The enduring appeal of the Joker as a character is that he forces us to confront the nature of evil and human capacity to commit unforgivable deeds, which ultimately is still something science cannot explain. In giving Arthur Fleck a vague but definite mental illness, Phillips’ film seems to nudge audiences in the ribs and mutter, “Get a load of this weirdo” in an absurdly unhelpful manner.

It’s exhausting, living with a mental illness. It’s exhausting forcing yourself to get out of bed every morning when you feel like you’re worthless. It’s exhausting going to the cinema and seeing your pain twisted into something grotesque for the sake of entertainment, seeing the suggestion that something you hate about yourself might make other people hate you too. Every day above ground is a good day when you come back from the brink, and to those who manage to win the battle with their brain one day at a time, we deserve so much better than the misinformed, myopic mess of Joker.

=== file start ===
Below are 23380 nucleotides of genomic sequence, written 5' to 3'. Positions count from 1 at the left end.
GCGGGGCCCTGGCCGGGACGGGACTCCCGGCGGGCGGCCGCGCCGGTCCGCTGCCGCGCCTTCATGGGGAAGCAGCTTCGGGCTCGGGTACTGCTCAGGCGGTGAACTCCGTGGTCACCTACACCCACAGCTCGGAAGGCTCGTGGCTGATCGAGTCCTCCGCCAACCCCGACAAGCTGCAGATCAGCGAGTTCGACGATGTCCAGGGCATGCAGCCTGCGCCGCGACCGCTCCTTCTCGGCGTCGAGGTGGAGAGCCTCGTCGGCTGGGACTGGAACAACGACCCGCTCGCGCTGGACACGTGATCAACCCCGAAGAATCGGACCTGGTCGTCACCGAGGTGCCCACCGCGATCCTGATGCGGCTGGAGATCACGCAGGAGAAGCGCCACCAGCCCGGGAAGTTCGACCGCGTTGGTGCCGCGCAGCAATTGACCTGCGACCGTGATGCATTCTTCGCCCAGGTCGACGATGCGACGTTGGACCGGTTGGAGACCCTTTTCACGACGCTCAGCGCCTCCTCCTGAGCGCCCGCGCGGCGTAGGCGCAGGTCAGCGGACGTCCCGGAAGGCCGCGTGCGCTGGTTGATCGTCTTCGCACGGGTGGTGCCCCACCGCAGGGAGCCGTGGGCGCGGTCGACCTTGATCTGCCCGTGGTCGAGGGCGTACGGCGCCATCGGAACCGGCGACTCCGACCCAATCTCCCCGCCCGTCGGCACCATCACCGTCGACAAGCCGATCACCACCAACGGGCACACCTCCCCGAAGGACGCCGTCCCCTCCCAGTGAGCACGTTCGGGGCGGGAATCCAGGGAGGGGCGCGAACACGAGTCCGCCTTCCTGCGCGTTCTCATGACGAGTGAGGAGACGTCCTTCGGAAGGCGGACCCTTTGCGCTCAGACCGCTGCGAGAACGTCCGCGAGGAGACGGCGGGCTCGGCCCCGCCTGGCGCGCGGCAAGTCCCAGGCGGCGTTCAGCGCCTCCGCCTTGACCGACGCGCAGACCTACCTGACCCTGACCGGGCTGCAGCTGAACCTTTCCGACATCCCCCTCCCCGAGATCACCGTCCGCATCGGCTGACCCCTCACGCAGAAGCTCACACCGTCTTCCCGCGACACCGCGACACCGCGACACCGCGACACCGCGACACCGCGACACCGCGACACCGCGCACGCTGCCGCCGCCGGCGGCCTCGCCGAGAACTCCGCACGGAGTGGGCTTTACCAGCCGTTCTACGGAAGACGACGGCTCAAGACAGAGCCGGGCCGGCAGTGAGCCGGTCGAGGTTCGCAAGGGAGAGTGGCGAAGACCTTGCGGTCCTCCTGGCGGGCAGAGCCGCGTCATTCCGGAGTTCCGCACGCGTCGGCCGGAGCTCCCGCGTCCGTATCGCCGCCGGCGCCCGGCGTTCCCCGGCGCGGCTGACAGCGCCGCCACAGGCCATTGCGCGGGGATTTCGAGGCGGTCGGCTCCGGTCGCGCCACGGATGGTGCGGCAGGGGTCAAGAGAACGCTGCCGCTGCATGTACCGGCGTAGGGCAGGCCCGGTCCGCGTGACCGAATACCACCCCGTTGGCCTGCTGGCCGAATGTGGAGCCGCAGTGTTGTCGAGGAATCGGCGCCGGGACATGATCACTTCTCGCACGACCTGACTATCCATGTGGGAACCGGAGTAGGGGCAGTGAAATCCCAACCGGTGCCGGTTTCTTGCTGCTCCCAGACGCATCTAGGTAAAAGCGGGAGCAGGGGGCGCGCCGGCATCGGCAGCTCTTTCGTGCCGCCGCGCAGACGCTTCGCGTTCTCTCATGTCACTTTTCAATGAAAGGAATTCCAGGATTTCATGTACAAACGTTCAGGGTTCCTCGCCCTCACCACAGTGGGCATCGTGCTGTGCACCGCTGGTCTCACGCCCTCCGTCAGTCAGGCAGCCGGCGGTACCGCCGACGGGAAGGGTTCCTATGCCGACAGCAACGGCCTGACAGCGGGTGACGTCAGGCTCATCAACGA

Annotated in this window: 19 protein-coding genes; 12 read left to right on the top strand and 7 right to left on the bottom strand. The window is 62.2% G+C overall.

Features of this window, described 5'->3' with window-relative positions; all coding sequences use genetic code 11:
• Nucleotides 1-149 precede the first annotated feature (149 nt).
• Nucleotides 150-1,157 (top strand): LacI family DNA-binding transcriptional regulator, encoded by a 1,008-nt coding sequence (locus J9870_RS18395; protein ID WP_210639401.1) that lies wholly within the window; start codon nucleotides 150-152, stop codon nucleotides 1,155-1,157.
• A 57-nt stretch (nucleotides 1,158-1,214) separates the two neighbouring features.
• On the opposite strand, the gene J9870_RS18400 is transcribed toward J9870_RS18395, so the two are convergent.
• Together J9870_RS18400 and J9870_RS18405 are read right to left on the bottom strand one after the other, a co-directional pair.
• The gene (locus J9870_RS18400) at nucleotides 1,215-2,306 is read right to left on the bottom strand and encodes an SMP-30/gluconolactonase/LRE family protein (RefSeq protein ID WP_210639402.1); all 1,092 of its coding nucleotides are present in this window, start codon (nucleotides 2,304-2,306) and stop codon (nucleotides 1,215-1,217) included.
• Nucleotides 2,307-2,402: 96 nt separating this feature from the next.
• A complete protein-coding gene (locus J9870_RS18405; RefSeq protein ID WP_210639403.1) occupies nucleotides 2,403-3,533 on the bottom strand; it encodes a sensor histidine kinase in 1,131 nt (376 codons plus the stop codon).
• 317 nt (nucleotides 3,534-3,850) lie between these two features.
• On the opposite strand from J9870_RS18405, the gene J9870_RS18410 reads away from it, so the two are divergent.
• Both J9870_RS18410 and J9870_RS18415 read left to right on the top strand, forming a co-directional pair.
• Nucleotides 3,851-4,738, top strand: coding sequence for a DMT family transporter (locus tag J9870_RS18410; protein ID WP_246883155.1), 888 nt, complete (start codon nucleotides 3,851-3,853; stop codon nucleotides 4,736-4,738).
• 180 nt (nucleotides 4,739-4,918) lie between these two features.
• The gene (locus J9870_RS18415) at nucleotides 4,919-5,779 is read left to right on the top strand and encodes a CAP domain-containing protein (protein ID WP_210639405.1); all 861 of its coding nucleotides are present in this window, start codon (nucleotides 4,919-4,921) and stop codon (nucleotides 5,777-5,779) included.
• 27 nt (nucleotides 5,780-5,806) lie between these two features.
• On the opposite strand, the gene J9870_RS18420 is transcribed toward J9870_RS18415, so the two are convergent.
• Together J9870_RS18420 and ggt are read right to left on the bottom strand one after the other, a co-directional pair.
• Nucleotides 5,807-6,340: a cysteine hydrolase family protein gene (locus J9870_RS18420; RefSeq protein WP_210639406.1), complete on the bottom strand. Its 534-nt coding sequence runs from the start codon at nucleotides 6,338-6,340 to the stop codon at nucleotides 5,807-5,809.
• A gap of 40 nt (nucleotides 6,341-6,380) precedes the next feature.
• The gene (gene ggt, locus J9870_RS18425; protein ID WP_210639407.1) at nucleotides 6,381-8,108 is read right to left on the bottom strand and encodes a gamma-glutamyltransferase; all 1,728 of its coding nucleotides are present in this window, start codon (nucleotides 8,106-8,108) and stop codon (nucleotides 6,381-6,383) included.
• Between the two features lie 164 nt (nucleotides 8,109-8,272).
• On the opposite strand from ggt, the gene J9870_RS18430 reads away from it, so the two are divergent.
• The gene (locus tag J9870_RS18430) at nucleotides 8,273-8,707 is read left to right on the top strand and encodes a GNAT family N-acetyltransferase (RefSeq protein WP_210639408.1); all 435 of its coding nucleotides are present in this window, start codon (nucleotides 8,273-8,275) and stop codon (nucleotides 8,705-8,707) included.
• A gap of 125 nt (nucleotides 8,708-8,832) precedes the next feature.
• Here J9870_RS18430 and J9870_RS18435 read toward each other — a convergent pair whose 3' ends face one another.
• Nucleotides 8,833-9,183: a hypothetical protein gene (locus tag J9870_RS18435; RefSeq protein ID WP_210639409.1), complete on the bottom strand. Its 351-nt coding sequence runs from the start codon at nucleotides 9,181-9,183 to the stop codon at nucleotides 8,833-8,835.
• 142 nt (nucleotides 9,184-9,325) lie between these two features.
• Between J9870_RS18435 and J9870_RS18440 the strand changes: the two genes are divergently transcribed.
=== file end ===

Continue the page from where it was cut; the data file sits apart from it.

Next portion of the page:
Hannah Woodhead (@goodjobliz) is the Associate Editor at Little White Lies. She is currently writing a book about film and raising one beautiful houseplant. She considers both of these things as equally important.

READ ME is a platform for female-led writing on film hosted by Girls on Tops. Louisa Maycock (@louisamaycock) is Commissioning Editor and Ella Kemp (@efekemp) is Contributing Editor.